36 is the smallest square triangular number other than one. Its also the sum of the letters and the numerals, so its a pretty fun number. Let’s hope it’s a pretty fun year.
35 was a hard year, mostly because it’s the year my mom died. Frankly, the time leading up to and the time since, it’s been the defining event. I feel incredibly lucky that I was able to see my mom just about every month last year and also that I spent her final few weeks caring for her. It was hard, but it was worth it.
That’s not to say 35 was all bad. 35 saw me switch to a new job that I thus far really enjoy. It’s much more of a management position than I was in previously and that had brought new and different challenges. It’s also reinforced my belief that one of my superpowers is that I’m really good in meetings.
I saw some incredible art over the last year. I had a goal for 2018 to see all of the Met, and essentially did. I discovered some incredible off the beaten patch parts of the museum, including so much architecture and furnishings. The baseball card exhibits have also been a lot of fun.
My museum memberships increased this last year, I now am a member at MoMA, The Met, The Whitney, and The Guggenheim. It feels great to be able to see so much art and also to share it with friends.
For 36, I hope to make a trip specifically to visit an art museum (so many to choose from, where should I go?). I hope I also get a chance to remind my friends and family how much I love them. It would be good to get better at staying in touch, something I struggle with.
This post is designed to serve as my final wishes when I end up #dead. It was last updated April 2019.
My brother is hereby designated as responsible for fulfilling these wishes. HAHA, Sucker.
Upon my death, I am to be cremated. My ashes should be thrown in the face of Mitch McConnell. If that piece of shit is no longer alive, please find a similar asshole and throw my ashes in his or her face.
With all the alcohol I have, including beer, , and Malört, a party should be thrown. You should call this party “Aaron’s Funeral” and no one leaves until it has all . If you can’t hang, don’t bother showing up.
All other assets of mine should be used in the following manner:
First: Pay for legal representation for anyone charged with completing the proper disposal of my ashes (see above)
Next: With the first $1,000,000 (AKA, all of it unless I’m really lucky), 1% is to be given to the person who most recently punched Richard Spencer in the face and has posted the video online. The remaining 99% shall be used to set up as a trust for my niece that is to be disbursed 40% when she graduates high school, 40% when she graduates college, 20% when she posts her first drunk selfie on a social network. My brother is to be the trustee of this trust.
This is based on remarks I delivered at the celebration of my Mom’s life held on Wednesday, January 9, 2019. Memorials may be made in Debi Jorbin’s memory to American Cancer Society, www.cancer.org.
Last year, I went to the National Gallery of Art and saw a painting there from Pablo Picasso. It’s a painting called The Lovers and it’s one that my parents have had a print of in their living room for at least as long as I can remember.
I brought up this painting to my mom and was hoping for some incredible story, something maybe about seeing this painting with my dad and him holder in a similar embrace, but all she can remember is that her and my dad had liked it and she had framed it herself. Framing things was something my mom always enjoyed doing. While I was Growing up, she worked at The Great Frame Up. One of my mom’s favorite gifts to give people for a bar/bat mitzvah or wedding was a framed copy of the invitation. She was able to use her creativity.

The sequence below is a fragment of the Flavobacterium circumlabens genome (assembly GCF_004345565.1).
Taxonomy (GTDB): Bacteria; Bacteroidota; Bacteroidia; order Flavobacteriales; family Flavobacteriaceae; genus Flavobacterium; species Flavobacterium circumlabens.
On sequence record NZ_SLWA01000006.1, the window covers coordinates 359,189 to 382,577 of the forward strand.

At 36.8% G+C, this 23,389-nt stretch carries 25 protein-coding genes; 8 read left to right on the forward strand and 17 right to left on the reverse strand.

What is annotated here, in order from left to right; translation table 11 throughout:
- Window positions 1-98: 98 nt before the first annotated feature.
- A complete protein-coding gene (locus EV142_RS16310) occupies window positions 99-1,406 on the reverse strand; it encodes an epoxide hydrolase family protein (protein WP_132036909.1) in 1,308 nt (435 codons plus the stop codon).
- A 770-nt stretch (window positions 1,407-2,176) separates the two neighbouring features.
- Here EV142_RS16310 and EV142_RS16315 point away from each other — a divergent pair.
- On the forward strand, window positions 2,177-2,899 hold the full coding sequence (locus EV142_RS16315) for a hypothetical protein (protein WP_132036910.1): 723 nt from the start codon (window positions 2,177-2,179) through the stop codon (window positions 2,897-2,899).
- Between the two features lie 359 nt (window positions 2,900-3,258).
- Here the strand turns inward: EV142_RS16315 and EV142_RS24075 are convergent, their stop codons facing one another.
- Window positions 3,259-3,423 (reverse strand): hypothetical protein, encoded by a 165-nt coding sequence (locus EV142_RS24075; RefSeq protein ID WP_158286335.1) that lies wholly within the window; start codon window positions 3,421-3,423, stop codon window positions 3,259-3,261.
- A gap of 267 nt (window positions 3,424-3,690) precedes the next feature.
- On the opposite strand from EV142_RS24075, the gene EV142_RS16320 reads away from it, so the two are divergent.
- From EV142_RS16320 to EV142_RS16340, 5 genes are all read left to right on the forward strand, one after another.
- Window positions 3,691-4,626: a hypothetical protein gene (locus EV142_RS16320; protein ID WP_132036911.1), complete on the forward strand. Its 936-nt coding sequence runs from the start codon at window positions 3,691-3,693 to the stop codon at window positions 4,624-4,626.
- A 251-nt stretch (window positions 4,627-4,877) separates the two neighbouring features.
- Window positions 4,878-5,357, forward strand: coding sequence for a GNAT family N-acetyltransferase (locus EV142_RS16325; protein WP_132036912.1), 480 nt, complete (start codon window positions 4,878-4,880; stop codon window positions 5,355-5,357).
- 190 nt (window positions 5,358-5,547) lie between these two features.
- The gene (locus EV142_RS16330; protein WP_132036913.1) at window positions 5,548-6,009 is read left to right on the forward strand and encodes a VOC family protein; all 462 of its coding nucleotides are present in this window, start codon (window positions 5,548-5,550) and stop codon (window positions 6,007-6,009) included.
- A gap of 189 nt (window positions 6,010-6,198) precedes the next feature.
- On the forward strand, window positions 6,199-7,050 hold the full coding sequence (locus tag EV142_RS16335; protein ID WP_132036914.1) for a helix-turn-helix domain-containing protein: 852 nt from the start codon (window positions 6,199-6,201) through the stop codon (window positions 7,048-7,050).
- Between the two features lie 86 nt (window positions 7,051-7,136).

Her other favorite gift to give was hand made baby blankets. She would design these blankets for the births of friends and family and sewing them brought her an incredible amount of joy.
Her creativity wasn’t the only thing my mom brought to this world. She also brought a smile, laughter and a sense of humor.
An example of her sense of humor came just a short time ago when I had asked her if I could throw a at her. She wasn’t impressed. It hadn’t been an easy day. So, of course, she said no, But she told me that I could throw one at my brother and later after I had thrown a snowball at him, My mom gave me a smile and a thumbs up. So , I hope you know that means I have mom’s permission to throw at you in perpetuity.
It’s not just throwing snowballs that My mom supported me with. My mom was always supportive of everything I did. From cheering me on as I played sports as a kid, to getting older and hearing about me participate in Model UN, my mom supported me in everything I did. Unless it involved a gun or playing sports in the living room, my mom never said no to me wanting to try something new. She encouraged me to open my eyes and experience as much of the world as I could.
My mom also was willing to open her eyes. Despite not being born a Sox fan, my mom opened her eyes to see that there is a quality baseball team in Chicago. She was a little more accepting of the other team in Chicago than my brother and I, but that’s in part becouse she was a supportive person to everyone.
As I got older and began to appreciate art more, I could always count on my mom to want to hear about an exhibit I saw or a gallery I visited. She was happy I was happy.
But Lovers by Picasso pails in comparison to Lovers that we’re my parents. In my mom’s final hours, she didn’t ask for medicine. She didn’t ask food or drink. She asked for my Father to hold her. Lovers until the end.